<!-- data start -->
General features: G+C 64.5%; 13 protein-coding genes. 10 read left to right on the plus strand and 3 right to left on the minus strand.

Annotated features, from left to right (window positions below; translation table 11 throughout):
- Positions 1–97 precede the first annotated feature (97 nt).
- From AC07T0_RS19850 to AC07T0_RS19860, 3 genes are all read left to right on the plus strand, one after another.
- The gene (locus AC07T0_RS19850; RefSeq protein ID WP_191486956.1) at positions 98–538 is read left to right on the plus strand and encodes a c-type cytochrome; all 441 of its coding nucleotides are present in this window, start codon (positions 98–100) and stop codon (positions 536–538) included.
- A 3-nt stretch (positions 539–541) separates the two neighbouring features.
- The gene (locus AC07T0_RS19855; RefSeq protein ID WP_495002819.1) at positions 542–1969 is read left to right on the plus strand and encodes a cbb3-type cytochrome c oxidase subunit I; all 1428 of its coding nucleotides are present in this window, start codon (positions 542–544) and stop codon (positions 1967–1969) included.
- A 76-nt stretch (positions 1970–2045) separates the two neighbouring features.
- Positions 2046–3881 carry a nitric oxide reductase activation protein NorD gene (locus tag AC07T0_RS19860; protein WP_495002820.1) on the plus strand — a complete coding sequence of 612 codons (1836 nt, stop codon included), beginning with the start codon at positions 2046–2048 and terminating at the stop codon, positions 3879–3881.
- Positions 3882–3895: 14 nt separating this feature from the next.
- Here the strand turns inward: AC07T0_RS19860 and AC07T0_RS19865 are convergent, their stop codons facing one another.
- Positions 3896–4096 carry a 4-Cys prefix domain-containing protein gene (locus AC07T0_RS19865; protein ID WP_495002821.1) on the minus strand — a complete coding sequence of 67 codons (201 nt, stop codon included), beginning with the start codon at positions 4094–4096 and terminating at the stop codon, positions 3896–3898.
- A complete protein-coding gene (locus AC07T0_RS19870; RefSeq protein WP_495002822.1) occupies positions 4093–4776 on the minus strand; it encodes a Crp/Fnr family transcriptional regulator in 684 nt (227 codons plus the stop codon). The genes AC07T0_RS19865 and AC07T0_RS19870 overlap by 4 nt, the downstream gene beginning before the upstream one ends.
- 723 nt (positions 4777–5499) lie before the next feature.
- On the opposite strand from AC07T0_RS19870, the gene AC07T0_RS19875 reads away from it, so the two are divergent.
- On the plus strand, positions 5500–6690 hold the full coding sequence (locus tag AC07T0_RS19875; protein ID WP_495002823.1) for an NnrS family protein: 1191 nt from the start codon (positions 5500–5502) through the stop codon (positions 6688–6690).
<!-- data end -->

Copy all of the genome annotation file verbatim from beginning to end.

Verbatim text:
General features: G+C 64.5%; 13 protein-coding genes. 10 read left to right on the plus strand and 3 right to left on the minus strand.

Annotated features, from left to right (window positions below; translation table 11 throughout):
- Positions 1–97 precede the first annotated feature (97 nt).
- From AC07T0_RS19850 to AC07T0_RS19860, 3 genes are all read left to right on the plus strand, one after another.
- The gene (locus AC07T0_RS19850; RefSeq protein ID WP_191486956.1) at positions 98–538 is read left to right on the plus strand and encodes a c-type cytochrome; all 441 of its coding nucleotides are present in this window, start codon (positions 98–100) and stop codon (positions 536–538) included.
- A 3-nt stretch (positions 539–541) separates the two neighbouring features.
- The gene (locus AC07T0_RS19855; RefSeq protein ID WP_495002819.1) at positions 542–1969 is read left to right on the plus strand and encodes a cbb3-type cytochrome c oxidase subunit I; all 1428 of its coding nucleotides are present in this window, start codon (positions 542–544) and stop codon (positions 1967–1969) included.
- A 76-nt stretch (positions 1970–2045) separates the two neighbouring features.
- Positions 2046–3881 carry a nitric oxide reductase activation protein NorD gene (locus tag AC07T0_RS19860; protein WP_495002820.1) on the plus strand — a complete coding sequence of 612 codons (1836 nt, stop codon included), beginning with the start codon at positions 2046–2048 and terminating at the stop codon, positions 3879–3881.
- Positions 3882–3895: 14 nt separating this feature from the next.
- Here the strand turns inward: AC07T0_RS19860 and AC07T0_RS19865 are convergent, their stop codons facing one another.
- Positions 3896–4096 carry a 4-Cys prefix domain-containing protein gene (locus AC07T0_RS19865; protein ID WP_495002821.1) on the minus strand — a complete coding sequence of 67 codons (201 nt, stop codon included), beginning with the start codon at positions 4094–4096 and terminating at the stop codon, positions 3896–3898.
- A complete protein-coding gene (locus AC07T0_RS19870; RefSeq protein WP_495002822.1) occupies positions 4093–4776 on the minus strand; it encodes a Crp/Fnr family transcriptional regulator in 684 nt (227 codons plus the stop codon). The genes AC07T0_RS19865 and AC07T0_RS19870 overlap by 4 nt, the downstream gene beginning before the upstream one ends.
- 723 nt (positions 4777–5499) lie before the next feature.
- On the opposite strand from AC07T0_RS19870, the gene AC07T0_RS19875 reads away from it, so the two are divergent.
- On the plus strand, positions 5500–6690 hold the full coding sequence (locus tag AC07T0_RS19875; protein ID WP_495002823.1) for an NnrS family protein: 1191 nt from the start codon (positions 5500–5502) through the stop codon (positions 6688–6690).